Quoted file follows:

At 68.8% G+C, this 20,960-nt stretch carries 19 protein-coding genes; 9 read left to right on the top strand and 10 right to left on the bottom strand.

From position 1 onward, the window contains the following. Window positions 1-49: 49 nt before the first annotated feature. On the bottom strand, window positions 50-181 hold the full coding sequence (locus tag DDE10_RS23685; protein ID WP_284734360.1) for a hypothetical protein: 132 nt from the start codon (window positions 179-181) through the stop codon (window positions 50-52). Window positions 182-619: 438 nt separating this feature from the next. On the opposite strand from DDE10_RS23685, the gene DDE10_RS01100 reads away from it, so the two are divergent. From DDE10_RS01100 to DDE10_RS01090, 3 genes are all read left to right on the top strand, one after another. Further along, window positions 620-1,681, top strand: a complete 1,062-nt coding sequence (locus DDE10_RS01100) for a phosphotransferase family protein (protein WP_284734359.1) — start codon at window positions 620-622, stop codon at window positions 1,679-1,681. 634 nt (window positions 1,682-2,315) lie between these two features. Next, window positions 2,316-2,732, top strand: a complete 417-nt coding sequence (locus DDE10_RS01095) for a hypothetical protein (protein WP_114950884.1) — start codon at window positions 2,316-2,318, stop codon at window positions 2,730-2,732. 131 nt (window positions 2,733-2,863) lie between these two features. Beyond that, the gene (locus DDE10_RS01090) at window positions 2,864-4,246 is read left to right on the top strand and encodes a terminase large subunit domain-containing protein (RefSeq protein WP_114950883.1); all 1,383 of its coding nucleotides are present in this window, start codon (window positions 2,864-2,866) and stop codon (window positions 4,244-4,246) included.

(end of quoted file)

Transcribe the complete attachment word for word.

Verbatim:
At 68.8% G+C, this 20,960-nt stretch carries 19 protein-coding genes; 9 read left to right on the top strand and 10 right to left on the bottom strand.

From position 1 onward, the window contains the following. Window positions 1-49: 49 nt before the first annotated feature. On the bottom strand, window positions 50-181 hold the full coding sequence (locus tag DDE10_RS23685; protein ID WP_284734360.1) for a hypothetical protein: 132 nt from the start codon (window positions 179-181) through the stop codon (window positions 50-52). Window positions 182-619: 438 nt separating this feature from the next. On the opposite strand from DDE10_RS23685, the gene DDE10_RS01100 reads away from it, so the two are divergent. From DDE10_RS01100 to DDE10_RS01090, 3 genes are all read left to right on the top strand, one after another. Further along, window positions 620-1,681, top strand: a complete 1,062-nt coding sequence (locus DDE10_RS01100) for a phosphotransferase family protein (protein WP_284734359.1) — start codon at window positions 620-622, stop codon at window positions 1,679-1,681. 634 nt (window positions 1,682-2,315) lie between these two features. Next, window positions 2,316-2,732, top strand: a complete 417-nt coding sequence (locus DDE10_RS01095) for a hypothetical protein (protein WP_114950884.1) — start codon at window positions 2,316-2,318, stop codon at window positions 2,730-2,732. 131 nt (window positions 2,733-2,863) lie between these two features. Beyond that, the gene (locus DDE10_RS01090) at window positions 2,864-4,246 is read left to right on the top strand and encodes a terminase large subunit domain-containing protein (RefSeq protein WP_114950883.1); all 1,383 of its coding nucleotides are present in this window, start codon (window positions 2,864-2,866) and stop codon (window positions 4,244-4,246) included.